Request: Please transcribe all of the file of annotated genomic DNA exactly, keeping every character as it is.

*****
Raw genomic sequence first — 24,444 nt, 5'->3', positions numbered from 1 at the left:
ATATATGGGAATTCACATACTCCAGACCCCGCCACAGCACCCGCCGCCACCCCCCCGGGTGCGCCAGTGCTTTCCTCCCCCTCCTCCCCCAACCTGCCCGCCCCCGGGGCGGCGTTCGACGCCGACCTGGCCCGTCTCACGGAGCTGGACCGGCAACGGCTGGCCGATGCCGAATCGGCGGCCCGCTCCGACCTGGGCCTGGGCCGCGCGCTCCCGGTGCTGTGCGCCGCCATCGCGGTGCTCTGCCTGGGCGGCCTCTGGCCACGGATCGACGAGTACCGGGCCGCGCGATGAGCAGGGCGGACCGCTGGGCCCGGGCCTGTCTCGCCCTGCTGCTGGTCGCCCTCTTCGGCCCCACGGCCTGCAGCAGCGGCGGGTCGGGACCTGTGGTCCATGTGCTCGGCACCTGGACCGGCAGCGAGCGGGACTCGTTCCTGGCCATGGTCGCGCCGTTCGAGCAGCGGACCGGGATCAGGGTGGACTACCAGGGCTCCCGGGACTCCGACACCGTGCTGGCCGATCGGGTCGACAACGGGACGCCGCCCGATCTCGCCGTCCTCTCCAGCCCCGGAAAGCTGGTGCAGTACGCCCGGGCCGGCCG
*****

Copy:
Raw genomic sequence first — 24,444 nt, 5'->3', positions numbered from 1 at the left:
ATATATGGGAATTCACATACTCCAGACCCCGCCACAGCACCCGCCGCCACCCCCCCGGGTGCGCCAGTGCTTTCCTCCCCCTCCTCCCCCAACCTGCCCGCCCCCGGGGCGGCGTTCGACGCCGACCTGGCCCGTCTCACGGAGCTGGACCGGCAACGGCTGGCCGATGCCGAATCGGCGGCCCGCTCCGACCTGGGCCTGGGCCGCGCGCTCCCGGTGCTGTGCGCCGCCATCGCGGTGCTCTGCCTGGGCGGCCTCTGGCCACGGATCGACGAGTACCGGGCCGCGCGATGAGCAGGGCGGACCGCTGGGCCCGGGCCTGTCTCGCCCTGCTGCTGGTCGCCCTCTTCGGCCCCACGGCCTGCAGCAGCGGCGGGTCGGGACCTGTGGTCCATGTGCTCGGCACCTGGACCGGCAGCGAGCGGGACTCGTTCCTGGCCATGGTCGCGCCGTTCGAGCAGCGGACCGGGATCAGGGTGGACTACCAGGGCTCCCGGGACTCCGACACCGTGCTGGCCGATCGGGTCGACAACGGGACGCCGCCCGATCTCGCCGTCCTCTCCAGCCCCGGAAAGCTGGTGCAGTACGCCCGGGCCGGCCG